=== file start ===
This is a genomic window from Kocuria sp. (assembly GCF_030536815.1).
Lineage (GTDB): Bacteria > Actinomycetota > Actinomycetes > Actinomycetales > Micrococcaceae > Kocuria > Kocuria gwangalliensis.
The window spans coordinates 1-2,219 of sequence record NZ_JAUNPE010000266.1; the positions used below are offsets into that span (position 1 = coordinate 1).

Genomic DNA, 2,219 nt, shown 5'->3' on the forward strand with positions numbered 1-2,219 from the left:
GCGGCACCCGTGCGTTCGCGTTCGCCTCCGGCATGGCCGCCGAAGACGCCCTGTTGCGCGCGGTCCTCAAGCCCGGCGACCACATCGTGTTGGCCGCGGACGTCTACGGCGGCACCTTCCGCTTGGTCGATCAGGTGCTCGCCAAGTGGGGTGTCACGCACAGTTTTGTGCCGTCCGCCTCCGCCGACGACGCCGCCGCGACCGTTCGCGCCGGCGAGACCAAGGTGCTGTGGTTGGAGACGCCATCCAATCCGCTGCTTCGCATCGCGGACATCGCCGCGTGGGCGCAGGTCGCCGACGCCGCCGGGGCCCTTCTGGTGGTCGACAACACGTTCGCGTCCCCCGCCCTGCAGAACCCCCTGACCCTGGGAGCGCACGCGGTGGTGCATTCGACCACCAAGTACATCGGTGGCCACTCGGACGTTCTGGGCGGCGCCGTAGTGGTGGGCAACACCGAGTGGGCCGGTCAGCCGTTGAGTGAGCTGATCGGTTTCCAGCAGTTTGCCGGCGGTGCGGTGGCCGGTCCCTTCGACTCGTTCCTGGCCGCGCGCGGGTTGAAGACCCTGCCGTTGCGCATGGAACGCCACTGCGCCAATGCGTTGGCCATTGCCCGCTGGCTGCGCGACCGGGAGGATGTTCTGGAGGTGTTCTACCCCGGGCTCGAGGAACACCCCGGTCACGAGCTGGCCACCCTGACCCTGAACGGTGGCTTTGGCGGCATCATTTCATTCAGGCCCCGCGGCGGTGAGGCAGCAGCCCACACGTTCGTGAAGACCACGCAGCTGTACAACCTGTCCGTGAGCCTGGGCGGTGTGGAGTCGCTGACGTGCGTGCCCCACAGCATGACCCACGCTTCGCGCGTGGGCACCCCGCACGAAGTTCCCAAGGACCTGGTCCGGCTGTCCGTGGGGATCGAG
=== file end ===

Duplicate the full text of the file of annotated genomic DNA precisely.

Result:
This is a genomic window from Kocuria sp. (assembly GCF_030536815.1).
Lineage (GTDB): Bacteria > Actinomycetota > Actinomycetes > Actinomycetales > Micrococcaceae > Kocuria > Kocuria gwangalliensis.
The window spans coordinates 1-2,219 of sequence record NZ_JAUNPE010000266.1; the positions used below are offsets into that span (position 1 = coordinate 1).

Genomic DNA, 2,219 nt, shown 5'->3' on the forward strand with positions numbered 1-2,219 from the left:
GCGGCACCCGTGCGTTCGCGTTCGCCTCCGGCATGGCCGCCGAAGACGCCCTGTTGCGCGCGGTCCTCAAGCCCGGCGACCACATCGTGTTGGCCGCGGACGTCTACGGCGGCACCTTCCGCTTGGTCGATCAGGTGCTCGCCAAGTGGGGTGTCACGCACAGTTTTGTGCCGTCCGCCTCCGCCGACGACGCCGCCGCGACCGTTCGCGCCGGCGAGACCAAGGTGCTGTGGTTGGAGACGCCATCCAATCCGCTGCTTCGCATCGCGGACATCGCCGCGTGGGCGCAGGTCGCCGACGCCGCCGGGGCCCTTCTGGTGGTCGACAACACGTTCGCGTCCCCCGCCCTGCAGAACCCCCTGACCCTGGGAGCGCACGCGGTGGTGCATTCGACCACCAAGTACATCGGTGGCCACTCGGACGTTCTGGGCGGCGCCGTAGTGGTGGGCAACACCGAGTGGGCCGGTCAGCCGTTGAGTGAGCTGATCGGTTTCCAGCAGTTTGCCGGCGGTGCGGTGGCCGGTCCCTTCGACTCGTTCCTGGCCGCGCGCGGGTTGAAGACCCTGCCGTTGCGCATGGAACGCCACTGCGCCAATGCGTTGGCCATTGCCCGCTGGCTGCGCGACCGGGAGGATGTTCTGGAGGTGTTCTACCCCGGGCTCGAGGAACACCCCGGTCACGAGCTGGCCACCCTGACCCTGAACGGTGGCTTTGGCGGCATCATTTCATTCAGGCCCCGCGGCGGTGAGGCAGCAGCCCACACGTTCGTGAAGACCACGCAGCTGTACAACCTGTCCGTGAGCCTGGGCGGTGTGGAGTCGCTGACGTGCGTGCCCCACAGCATGACCCACGCTTCGCGCGTGGGCACCCCGCACGAAGTTCCCAAGGACCTGGTCCGGCTGTCCGTGGGGATCGAG